How to Make Backgrounds for Manga
Just as in writing, backgrounds are important for every manga. It anchors the characters and settings in a specific time and space. Without them, readers have only dialogue to follow the story.
Drawing from scratch
Creating a background from scratch may be time consuming, but it is one of the most fulfilling parts of drawing. Once you’re done, you sigh and yell, “I did it!” The best way to create a background from scratch is to take a picture of the locations or buildings you want to use and draw it from that picture.
The reason why I don’t prefer drawing at the location is because many factors change as you’re looking between your drawing and the actual place. The sun and clouds move, shifting the shadows around, and people hover over your shoulder with indignant questions, peeling your gaze from your focal point. A picture will stay whatever you want that picture to be.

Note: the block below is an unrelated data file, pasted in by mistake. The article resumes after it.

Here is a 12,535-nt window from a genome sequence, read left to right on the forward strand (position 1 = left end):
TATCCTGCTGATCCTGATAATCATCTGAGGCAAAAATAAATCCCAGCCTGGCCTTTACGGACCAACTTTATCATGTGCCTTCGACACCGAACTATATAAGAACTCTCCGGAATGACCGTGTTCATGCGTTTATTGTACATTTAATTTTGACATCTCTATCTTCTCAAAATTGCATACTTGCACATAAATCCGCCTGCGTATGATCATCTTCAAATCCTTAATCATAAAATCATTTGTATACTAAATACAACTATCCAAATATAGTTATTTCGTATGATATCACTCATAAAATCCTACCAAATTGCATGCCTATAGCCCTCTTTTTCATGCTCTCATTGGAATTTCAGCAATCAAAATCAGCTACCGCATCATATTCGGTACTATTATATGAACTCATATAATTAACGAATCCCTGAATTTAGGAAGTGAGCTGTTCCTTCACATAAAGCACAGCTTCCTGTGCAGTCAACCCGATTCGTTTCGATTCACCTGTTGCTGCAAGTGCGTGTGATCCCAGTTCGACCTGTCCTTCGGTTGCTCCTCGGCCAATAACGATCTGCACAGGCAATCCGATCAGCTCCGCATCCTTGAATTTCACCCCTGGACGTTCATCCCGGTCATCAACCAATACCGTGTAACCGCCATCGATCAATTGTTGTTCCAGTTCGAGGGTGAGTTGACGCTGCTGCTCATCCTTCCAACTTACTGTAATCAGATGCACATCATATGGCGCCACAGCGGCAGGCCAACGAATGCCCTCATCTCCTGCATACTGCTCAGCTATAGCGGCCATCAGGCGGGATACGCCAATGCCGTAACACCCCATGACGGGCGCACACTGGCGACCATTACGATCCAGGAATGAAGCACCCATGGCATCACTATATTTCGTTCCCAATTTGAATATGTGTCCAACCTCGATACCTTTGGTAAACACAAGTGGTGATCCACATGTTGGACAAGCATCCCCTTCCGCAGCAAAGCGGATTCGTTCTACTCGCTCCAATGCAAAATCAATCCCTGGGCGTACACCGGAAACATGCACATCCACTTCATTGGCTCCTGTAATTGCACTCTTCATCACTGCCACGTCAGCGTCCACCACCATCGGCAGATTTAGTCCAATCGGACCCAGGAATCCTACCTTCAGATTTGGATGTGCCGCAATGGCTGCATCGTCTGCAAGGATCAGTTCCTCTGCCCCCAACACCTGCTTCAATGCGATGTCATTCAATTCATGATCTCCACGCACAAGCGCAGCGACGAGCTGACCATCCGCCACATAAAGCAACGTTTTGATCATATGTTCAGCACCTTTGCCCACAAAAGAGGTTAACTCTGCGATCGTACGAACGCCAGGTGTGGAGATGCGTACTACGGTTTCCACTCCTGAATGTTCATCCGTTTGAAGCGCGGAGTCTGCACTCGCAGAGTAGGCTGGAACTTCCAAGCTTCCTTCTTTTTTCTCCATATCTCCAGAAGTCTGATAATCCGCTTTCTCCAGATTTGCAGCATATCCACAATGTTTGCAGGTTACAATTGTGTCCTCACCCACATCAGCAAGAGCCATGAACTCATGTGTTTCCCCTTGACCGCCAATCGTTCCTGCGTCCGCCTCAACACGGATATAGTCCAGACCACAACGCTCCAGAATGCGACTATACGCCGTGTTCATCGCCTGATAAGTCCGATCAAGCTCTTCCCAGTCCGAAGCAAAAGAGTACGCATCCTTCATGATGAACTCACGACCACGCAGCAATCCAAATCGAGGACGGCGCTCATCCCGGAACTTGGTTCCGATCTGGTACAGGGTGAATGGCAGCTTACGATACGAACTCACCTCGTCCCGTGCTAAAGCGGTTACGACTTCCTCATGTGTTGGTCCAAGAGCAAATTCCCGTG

Turning out a picture
With a picture of a location, you can also create unique backgrounds. Ai Yazawa turns images into shadows with almost pixelated points.
Notice the background in Ai Yazawa’s Paradise Kiss and NaNa. It’s her trademark. (From Pinterest)
You can also turn pictures Into vectors in Adobe Illustrator or Manga Pro. To vectorize an image in Illustrator, select to “Trace”.
Using stock pictures
If drawing or vectorizing pictures are too much, you can buy Deleter background booklets or get free stock manga backgrounds on DeviantArt or Pinterest.
Deleter and Manga University both have books with backgrounds you can print onto adhesive sheets and apply like screentones or digitally place them in your manga using layers. They’re good for hard-to-find pictures such as Japanese classrooms, common streets, and convenience stores. The books aren’t free. They price anywhere from $2.50 to $12.00 online.
Here are a few generous artists:
Manga Backgrounds by Humon
TakataRikuzen’s Free Manga Backgrounds
Loganna’s Manga Cityscape
If you want to be a well-rounded artist, my advice is to learn how to do perspective drawings. Even if you plan on becoming a traditional artist (drawing, painting, sculpting), learning perspective will only be a tool.